Called Yakyu, baseball has been played in Japan since the 1890s but has only recently gained a substantial global following. Robert K. Fitts chronicles the nation’s distinctive version of the sport as recounted by twenty-five of its players. Fitts’s careful choice of subjects represents the experiences of a mix of American and Japanese players—including stars, titleholders, and members of the Japanese Hall of Fame. Informal, candid, and remarkably specific, these recollections describe teammates and opponents, corporate owners and loyal fans, triumphs and frustrations, collectively capturing all the spirit and emotion engendered by the game from decidedly personal vantage points. Throughout, readers glimpse the unique traits of baseball in Japan and discern how the game has evolved since its inception as well as how it differs from its American counterpart.
An unparalleled introduction for an American audience, Remembering Japanese Baseball is augmented by photos of its twenty-five interviewees and a timeline demarking milestone moments in the game’s Japanese history. Robert Whiting, author of You Gotta Have Wa! and The Meaning of Ichiro, provides the foreword.
“Gorgeous George” Sisler, a left-handed first baseman, began his major-league baseball career in 1915 with the St. Louis Browns. During his sixteen years in the majors, he played with such baseball luminaries as Ty Cobb (who once called Sisler “the nearest thing to a perfect ballplayer”), Babe Ruth, and Rogers Hornsby. He was considered by these stars of the sport to be their equal, and Branch Rickey, one of baseball’s foremost innovators and talent scouts, once said that in 1922 Sisler was “the greatest player that ever lived.”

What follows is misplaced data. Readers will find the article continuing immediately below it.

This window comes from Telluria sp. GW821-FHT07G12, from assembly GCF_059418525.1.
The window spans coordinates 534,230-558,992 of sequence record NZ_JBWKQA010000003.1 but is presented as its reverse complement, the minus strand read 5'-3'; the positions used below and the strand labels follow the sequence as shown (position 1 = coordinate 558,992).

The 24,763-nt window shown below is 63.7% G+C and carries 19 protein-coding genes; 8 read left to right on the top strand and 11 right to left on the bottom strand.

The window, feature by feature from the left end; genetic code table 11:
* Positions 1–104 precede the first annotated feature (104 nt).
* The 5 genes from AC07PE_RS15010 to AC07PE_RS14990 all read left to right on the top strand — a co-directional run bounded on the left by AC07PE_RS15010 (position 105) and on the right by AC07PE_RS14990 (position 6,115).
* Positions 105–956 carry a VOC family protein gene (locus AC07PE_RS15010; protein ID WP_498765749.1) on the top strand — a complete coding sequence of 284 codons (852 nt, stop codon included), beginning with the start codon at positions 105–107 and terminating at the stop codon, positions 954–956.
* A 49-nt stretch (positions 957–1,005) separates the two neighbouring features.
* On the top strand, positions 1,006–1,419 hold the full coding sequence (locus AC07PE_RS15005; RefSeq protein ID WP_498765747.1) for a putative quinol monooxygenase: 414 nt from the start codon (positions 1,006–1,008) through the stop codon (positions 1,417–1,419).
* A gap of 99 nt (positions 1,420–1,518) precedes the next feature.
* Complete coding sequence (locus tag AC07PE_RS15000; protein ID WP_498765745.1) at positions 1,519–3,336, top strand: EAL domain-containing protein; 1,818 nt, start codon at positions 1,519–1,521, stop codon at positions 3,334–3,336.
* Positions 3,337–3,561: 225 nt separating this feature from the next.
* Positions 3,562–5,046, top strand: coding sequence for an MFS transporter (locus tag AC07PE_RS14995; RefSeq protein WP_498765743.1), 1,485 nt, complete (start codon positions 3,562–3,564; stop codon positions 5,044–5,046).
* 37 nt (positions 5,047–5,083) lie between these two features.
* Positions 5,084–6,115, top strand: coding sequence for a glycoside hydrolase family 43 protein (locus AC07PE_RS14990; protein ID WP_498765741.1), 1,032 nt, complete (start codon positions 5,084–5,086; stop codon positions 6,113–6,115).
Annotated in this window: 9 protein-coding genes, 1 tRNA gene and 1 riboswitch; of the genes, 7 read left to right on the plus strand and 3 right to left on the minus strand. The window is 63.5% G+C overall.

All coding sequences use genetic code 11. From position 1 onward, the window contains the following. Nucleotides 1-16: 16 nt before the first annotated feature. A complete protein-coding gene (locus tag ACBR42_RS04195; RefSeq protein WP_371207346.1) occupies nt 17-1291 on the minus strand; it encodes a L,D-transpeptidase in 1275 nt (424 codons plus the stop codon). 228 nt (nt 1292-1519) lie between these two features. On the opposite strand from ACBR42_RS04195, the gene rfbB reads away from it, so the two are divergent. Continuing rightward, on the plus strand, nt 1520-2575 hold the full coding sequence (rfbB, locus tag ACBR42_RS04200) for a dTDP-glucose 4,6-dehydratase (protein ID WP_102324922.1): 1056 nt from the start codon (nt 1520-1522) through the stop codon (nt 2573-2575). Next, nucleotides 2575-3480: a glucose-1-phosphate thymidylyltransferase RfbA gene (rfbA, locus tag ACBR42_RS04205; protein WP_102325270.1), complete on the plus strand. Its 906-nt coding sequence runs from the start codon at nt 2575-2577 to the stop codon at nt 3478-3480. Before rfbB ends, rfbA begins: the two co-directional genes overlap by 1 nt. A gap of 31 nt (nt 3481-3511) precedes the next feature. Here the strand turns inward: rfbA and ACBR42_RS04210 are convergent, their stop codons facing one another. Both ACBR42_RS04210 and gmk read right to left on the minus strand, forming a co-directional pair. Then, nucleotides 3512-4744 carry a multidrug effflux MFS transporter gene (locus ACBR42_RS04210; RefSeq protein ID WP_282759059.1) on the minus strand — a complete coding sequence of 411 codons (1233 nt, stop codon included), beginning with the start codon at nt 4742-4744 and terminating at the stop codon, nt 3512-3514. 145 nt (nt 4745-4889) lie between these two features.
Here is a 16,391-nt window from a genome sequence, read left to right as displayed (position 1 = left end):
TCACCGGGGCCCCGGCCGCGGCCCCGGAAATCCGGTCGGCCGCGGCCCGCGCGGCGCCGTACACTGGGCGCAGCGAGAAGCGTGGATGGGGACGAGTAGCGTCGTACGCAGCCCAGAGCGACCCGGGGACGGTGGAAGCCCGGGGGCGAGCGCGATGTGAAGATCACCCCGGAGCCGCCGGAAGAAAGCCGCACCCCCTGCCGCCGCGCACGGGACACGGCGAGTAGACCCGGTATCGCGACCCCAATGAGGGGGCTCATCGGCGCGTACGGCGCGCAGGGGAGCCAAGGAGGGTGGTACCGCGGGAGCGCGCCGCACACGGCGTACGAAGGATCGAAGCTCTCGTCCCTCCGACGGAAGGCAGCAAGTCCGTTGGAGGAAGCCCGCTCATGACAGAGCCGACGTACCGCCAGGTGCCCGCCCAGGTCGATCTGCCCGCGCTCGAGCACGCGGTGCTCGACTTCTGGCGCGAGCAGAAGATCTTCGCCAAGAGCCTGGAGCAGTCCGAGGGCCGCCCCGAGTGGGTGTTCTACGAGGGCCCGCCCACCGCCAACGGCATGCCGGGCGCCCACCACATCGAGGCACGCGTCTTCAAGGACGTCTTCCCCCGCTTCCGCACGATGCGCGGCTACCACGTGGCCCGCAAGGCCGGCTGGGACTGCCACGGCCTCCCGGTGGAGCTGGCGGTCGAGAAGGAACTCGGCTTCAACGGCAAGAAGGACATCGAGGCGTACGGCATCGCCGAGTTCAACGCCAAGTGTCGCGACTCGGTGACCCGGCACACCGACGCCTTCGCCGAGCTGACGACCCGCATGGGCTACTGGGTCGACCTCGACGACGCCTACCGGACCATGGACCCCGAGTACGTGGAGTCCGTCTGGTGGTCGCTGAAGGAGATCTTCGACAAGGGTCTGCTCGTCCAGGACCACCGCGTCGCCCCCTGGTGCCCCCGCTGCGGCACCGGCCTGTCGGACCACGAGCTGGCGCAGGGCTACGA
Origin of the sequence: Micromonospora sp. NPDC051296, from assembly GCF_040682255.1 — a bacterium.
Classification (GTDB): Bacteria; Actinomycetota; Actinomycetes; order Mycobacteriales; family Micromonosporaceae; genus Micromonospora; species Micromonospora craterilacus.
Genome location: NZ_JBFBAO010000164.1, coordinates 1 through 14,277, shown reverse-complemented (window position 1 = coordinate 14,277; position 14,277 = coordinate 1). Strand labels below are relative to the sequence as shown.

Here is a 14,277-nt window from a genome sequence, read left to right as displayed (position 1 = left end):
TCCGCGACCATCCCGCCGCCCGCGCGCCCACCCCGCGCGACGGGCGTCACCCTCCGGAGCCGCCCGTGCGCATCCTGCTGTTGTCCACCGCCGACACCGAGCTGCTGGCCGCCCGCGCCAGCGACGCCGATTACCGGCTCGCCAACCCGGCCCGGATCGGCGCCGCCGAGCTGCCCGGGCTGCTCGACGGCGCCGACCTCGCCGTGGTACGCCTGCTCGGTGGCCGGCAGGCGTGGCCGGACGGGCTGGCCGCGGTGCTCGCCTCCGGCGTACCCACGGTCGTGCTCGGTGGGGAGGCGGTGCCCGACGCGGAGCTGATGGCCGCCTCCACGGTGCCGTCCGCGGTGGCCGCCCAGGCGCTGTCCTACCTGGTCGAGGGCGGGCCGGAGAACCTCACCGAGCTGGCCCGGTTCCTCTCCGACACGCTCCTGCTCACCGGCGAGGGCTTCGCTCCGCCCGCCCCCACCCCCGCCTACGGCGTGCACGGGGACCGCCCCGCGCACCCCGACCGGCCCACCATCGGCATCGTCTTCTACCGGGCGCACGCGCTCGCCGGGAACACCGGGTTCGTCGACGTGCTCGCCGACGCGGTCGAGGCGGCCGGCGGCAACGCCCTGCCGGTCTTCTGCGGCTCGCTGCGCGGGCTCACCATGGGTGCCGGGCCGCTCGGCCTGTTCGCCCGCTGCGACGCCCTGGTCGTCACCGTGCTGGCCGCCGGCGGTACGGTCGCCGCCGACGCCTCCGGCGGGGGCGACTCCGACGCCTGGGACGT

During his illustrious career he was a .340 hitter, twice achieving the rare feat of hitting more than .400. His 257 hits in 1920 is still the record for the “modern” era. Considered by many to be one of the game’s most skillful first basemen, he was the first at his position to be inducted into the National Baseball Hall of Fame. Yet unlike many of his peers who became household names, Sisler has faded from baseball’s collective consciousness.
Now in The Sizzler, this “legendary player without a legend” gets the treatment he deserves. Rick Huhn presents the story of one of baseball’s least appreciated players and studies why his status became so diminished. Huhn argues that the answer lies somewhere amid the tenor of Sisler’s times, his own character and demeanor, the kinds of individuals who are chosen as our sports heroes, and the complex definition of fame itself.
In a society obsessed with exposing the underbellies of its heroes, Sisler’s lack of a dark side may explain why less has been written about him than others. Although Sisler was a shy, serious sort who often shunned publicity, his story is filled with its own share of controversy and drama, from a lengthy struggle among major-league moguls for his contractual rights—a battle that helped change the structure of organized baseball forever—to a job-threatening eye disorder he developed during the peak of his career and popularity.
By including excerpts from Sisler’s unpublished memoir, as well as references to the national and international events that took place during his heyday, Huhn reveals the full picture of this family man who overcame great obstacles, stood on high principles, and left his mark on a game he affected in a positive way for fifty-eight years.
Spitball n., an illegal pitch in which a foreign substance (spit or Vaseline) is applied to the ball by the pitcher before it is thrown.
Dead ballera n., a time period during baseball, usually regarded as 1900–1919, when the game used a "dead" or almost soft ball during play. Usually, the same ball was used for the entire game.
In 1911, when Bradley Hogg began his major-league pitching career for the National League’s Boston Rustlers, baseball was a different game. Hogg played during a time known as the dead ball era, when a pitcher could spit on, shine up, or even roughen a ball to secure an advantage over a hitter. Although only seven World Series had been played at that point, the names of the best and most colorful players remain familiar today: Cy Young, Casey Stengel, Honus Wagner, Rogers Hornsby, and Christy Mathewson.